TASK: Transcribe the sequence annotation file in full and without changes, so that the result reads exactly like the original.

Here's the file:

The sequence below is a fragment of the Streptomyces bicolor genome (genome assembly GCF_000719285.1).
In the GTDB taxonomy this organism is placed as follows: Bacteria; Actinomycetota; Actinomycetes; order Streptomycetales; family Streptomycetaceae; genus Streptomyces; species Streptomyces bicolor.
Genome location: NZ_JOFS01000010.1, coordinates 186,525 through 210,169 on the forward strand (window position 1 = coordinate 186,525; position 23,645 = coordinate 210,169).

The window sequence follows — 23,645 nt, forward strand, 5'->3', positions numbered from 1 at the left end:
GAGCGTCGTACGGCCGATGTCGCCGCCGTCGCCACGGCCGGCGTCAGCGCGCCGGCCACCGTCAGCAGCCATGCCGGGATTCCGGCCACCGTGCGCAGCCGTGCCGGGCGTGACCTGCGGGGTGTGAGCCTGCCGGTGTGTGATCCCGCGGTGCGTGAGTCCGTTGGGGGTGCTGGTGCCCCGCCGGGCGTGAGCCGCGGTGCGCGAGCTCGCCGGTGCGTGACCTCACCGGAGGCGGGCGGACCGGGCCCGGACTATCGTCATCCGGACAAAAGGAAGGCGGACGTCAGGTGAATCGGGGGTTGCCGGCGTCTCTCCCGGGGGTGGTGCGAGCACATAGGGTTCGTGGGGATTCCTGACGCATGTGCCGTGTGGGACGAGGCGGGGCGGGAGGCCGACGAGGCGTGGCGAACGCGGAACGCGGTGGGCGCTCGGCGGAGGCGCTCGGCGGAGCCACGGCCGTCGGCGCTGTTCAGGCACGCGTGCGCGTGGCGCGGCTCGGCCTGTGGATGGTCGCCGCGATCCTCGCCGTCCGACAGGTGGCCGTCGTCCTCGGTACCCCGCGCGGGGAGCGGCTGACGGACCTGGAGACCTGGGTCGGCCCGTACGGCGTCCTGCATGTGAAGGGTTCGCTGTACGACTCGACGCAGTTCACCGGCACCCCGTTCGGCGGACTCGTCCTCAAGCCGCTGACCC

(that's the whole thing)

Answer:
The sequence below is a fragment of the Streptomyces bicolor genome (genome assembly GCF_000719285.1).
In the GTDB taxonomy this organism is placed as follows: Bacteria; Actinomycetota; Actinomycetes; order Streptomycetales; family Streptomycetaceae; genus Streptomyces; species Streptomyces bicolor.
Genome location: NZ_JOFS01000010.1, coordinates 186,525 through 210,169 on the forward strand (window position 1 = coordinate 186,525; position 23,645 = coordinate 210,169).

The window sequence follows — 23,645 nt, forward strand, 5'->3', positions numbered from 1 at the left end:
GAGCGTCGTACGGCCGATGTCGCCGCCGTCGCCACGGCCGGCGTCAGCGCGCCGGCCACCGTCAGCAGCCATGCCGGGATTCCGGCCACCGTGCGCAGCCGTGCCGGGCGTGACCTGCGGGGTGTGAGCCTGCCGGTGTGTGATCCCGCGGTGCGTGAGTCCGTTGGGGGTGCTGGTGCCCCGCCGGGCGTGAGCCGCGGTGCGCGAGCTCGCCGGTGCGTGACCTCACCGGAGGCGGGCGGACCGGGCCCGGACTATCGTCATCCGGACAAAAGGAAGGCGGACGTCAGGTGAATCGGGGGTTGCCGGCGTCTCTCCCGGGGGTGGTGCGAGCACATAGGGTTCGTGGGGATTCCTGACGCATGTGCCGTGTGGGACGAGGCGGGGCGGGAGGCCGACGAGGCGTGGCGAACGCGGAACGCGGTGGGCGCTCGGCGGAGGCGCTCGGCGGAGCCACGGCCGTCGGCGCTGTTCAGGCACGCGTGCGCGTGGCGCGGCTCGGCCTGTGGATGGTCGCCGCGATCCTCGCCGTCCGACAGGTGGCCGTCGTCCTCGGTACCCCGCGCGGGGAGCGGCTGACGGACCTGGAGACCTGGGTCGGCCCGTACGGCGTCCTGCATGTGAAGGGTTCGCTGTACGACTCGACGCAGTTCACCGGCACCCCGTTCGGCGGACTCGTCCTCAAGCCGCTGACCC